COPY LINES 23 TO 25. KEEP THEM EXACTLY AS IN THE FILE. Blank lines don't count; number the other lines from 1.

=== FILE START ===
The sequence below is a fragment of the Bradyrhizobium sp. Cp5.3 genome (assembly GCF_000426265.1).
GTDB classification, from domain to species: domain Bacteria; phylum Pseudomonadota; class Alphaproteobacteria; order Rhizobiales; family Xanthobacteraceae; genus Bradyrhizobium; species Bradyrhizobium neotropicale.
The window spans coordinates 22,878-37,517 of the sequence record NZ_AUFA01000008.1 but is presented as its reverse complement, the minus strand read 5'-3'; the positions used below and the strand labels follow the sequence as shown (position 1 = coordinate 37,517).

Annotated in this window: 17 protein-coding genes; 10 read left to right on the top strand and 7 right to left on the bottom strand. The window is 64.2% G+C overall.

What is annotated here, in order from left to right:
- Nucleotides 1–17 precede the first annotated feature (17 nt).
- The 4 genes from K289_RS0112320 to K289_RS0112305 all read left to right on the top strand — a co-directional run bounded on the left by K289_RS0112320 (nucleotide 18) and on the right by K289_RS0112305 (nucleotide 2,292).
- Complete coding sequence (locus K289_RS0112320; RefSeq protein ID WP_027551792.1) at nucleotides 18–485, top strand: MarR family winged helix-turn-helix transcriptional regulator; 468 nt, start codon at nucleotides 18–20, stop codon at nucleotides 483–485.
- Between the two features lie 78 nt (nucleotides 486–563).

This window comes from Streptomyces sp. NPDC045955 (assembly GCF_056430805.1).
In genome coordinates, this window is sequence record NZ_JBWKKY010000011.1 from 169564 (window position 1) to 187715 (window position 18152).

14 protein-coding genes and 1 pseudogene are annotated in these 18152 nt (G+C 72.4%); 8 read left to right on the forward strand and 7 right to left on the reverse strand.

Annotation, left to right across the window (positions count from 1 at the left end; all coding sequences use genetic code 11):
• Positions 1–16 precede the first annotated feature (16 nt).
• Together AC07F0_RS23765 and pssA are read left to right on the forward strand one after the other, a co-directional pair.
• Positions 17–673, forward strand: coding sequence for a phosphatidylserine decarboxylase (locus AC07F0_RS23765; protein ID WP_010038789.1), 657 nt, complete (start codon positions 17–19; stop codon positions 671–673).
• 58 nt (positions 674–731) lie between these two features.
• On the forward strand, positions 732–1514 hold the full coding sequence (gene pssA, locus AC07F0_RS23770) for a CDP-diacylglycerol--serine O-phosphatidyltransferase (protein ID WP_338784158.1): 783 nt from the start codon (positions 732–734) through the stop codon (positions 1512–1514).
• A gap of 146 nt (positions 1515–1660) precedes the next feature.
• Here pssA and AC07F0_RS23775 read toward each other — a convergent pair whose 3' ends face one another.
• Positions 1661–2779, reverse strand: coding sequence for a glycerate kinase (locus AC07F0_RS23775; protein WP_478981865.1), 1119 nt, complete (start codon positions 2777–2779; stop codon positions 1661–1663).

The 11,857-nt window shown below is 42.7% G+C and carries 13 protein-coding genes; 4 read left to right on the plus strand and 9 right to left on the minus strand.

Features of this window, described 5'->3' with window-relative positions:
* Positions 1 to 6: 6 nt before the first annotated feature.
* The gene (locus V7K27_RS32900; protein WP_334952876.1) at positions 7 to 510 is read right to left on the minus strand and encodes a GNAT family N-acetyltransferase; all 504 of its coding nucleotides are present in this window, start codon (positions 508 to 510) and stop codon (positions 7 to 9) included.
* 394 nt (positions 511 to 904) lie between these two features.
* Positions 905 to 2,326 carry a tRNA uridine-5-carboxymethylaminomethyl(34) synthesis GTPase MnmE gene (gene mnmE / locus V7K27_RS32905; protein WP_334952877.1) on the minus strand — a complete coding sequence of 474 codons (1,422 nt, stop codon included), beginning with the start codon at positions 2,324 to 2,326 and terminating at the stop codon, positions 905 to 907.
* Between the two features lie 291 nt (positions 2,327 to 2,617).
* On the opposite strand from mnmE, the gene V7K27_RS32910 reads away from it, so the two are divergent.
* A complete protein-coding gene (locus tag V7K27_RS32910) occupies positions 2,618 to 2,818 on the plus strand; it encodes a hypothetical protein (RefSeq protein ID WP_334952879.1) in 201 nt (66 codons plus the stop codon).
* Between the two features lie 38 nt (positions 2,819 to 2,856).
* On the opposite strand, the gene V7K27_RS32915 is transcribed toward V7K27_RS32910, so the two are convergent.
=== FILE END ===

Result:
Features of this window, described 5'->3' with window-relative positions:
* Positions 1 to 6: 6 nt before the first annotated feature.
* The gene (locus V7K27_RS32900; protein WP_334952876.1) at positions 7 to 510 is read right to left on the minus strand and encodes a GNAT family N-acetyltransferase; all 504 of its coding nucleotides are present in this window, start codon (positions 508 to 510) and stop codon (positions 7 to 9) included.